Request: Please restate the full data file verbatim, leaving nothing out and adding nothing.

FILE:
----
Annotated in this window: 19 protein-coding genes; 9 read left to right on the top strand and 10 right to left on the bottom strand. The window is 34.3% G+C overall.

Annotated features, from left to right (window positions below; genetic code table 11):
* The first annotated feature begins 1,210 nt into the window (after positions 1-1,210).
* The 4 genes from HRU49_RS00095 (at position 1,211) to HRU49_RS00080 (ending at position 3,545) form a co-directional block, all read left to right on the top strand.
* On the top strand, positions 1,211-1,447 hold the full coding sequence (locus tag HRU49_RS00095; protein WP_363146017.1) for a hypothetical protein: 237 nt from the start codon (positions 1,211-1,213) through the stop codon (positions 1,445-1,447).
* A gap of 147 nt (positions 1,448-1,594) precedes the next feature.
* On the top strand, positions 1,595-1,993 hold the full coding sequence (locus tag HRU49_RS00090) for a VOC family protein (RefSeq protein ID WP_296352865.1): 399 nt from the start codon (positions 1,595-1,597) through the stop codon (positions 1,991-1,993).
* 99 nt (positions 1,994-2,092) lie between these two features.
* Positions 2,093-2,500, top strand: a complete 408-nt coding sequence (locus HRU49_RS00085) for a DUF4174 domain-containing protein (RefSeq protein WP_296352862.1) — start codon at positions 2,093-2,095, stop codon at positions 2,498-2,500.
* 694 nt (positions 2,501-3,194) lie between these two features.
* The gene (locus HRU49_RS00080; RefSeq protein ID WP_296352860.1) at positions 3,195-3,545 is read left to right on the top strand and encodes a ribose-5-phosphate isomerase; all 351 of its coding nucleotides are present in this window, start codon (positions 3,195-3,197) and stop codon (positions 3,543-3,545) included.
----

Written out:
Annotated in this window: 19 protein-coding genes; 9 read left to right on the top strand and 10 right to left on the bottom strand. The window is 34.3% G+C overall.

Annotated features, from left to right (window positions below; genetic code table 11):
* The first annotated feature begins 1,210 nt into the window (after positions 1-1,210).
* The 4 genes from HRU49_RS00095 (at position 1,211) to HRU49_RS00080 (ending at position 3,545) form a co-directional block, all read left to right on the top strand.
* On the top strand, positions 1,211-1,447 hold the full coding sequence (locus tag HRU49_RS00095; protein WP_363146017.1) for a hypothetical protein: 237 nt from the start codon (positions 1,211-1,213) through the stop codon (positions 1,445-1,447).
* A gap of 147 nt (positions 1,448-1,594) precedes the next feature.
* On the top strand, positions 1,595-1,993 hold the full coding sequence (locus tag HRU49_RS00090) for a VOC family protein (RefSeq protein ID WP_296352865.1): 399 nt from the start codon (positions 1,595-1,597) through the stop codon (positions 1,991-1,993).
* 99 nt (positions 1,994-2,092) lie between these two features.
* Positions 2,093-2,500, top strand: a complete 408-nt coding sequence (locus HRU49_RS00085) for a DUF4174 domain-containing protein (RefSeq protein WP_296352862.1) — start codon at positions 2,093-2,095, stop codon at positions 2,498-2,500.
* 694 nt (positions 2,501-3,194) lie between these two features.
* The gene (locus HRU49_RS00080; RefSeq protein ID WP_296352860.1) at positions 3,195-3,545 is read left to right on the top strand and encodes a ribose-5-phosphate isomerase; all 351 of its coding nucleotides are present in this window, start codon (positions 3,195-3,197) and stop codon (positions 3,543-3,545) included.